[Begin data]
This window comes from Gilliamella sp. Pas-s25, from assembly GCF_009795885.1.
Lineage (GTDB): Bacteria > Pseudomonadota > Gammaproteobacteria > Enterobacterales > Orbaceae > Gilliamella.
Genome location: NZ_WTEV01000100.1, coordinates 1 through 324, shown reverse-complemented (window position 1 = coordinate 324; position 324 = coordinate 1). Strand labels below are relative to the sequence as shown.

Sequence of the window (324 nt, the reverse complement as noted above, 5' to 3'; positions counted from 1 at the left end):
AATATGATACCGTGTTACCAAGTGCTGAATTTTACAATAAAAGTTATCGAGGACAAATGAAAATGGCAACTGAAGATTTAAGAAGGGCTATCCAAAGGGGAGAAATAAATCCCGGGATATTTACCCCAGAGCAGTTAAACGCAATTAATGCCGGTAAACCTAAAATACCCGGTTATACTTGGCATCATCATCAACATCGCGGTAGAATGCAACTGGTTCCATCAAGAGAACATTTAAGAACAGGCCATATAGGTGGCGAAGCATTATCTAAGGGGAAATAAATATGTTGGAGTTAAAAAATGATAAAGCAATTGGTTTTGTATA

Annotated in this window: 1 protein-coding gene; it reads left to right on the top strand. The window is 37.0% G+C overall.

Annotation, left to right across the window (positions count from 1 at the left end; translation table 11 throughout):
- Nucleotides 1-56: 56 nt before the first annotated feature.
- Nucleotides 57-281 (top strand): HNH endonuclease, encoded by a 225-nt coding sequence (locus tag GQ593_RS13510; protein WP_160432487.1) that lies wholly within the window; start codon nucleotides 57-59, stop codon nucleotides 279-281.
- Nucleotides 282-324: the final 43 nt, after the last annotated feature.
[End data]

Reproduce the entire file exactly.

This window comes from Gilliamella sp. Pas-s25, from assembly GCF_009795885.1.
Lineage (GTDB): Bacteria > Pseudomonadota > Gammaproteobacteria > Enterobacterales > Orbaceae > Gilliamella.
Genome location: NZ_WTEV01000100.1, coordinates 1 through 324, shown reverse-complemented (window position 1 = coordinate 324; position 324 = coordinate 1). Strand labels below are relative to the sequence as shown.

Sequence of the window (324 nt, the reverse complement as noted above, 5' to 3'; positions counted from 1 at the left end):
AATATGATACCGTGTTACCAAGTGCTGAATTTTACAATAAAAGTTATCGAGGACAAATGAAAATGGCAACTGAAGATTTAAGAAGGGCTATCCAAAGGGGAGAAATAAATCCCGGGATATTTACCCCAGAGCAGTTAAACGCAATTAATGCCGGTAAACCTAAAATACCCGGTTATACTTGGCATCATCATCAACATCGCGGTAGAATGCAACTGGTTCCATCAAGAGAACATTTAAGAACAGGCCATATAGGTGGCGAAGCATTATCTAAGGGGAAATAAATATGTTGGAGTTAAAAAATGATAAAGCAATTGGTTTTGTATA

Annotated in this window: 1 protein-coding gene; it reads left to right on the top strand. The window is 37.0% G+C overall.

Annotation, left to right across the window (positions count from 1 at the left end; translation table 11 throughout):
- Nucleotides 1-56: 56 nt before the first annotated feature.
- Nucleotides 57-281 (top strand): HNH endonuclease, encoded by a 225-nt coding sequence (locus tag GQ593_RS13510; protein WP_160432487.1) that lies wholly within the window; start codon nucleotides 57-59, stop codon nucleotides 279-281.
- Nucleotides 282-324: the final 43 nt, after the last annotated feature.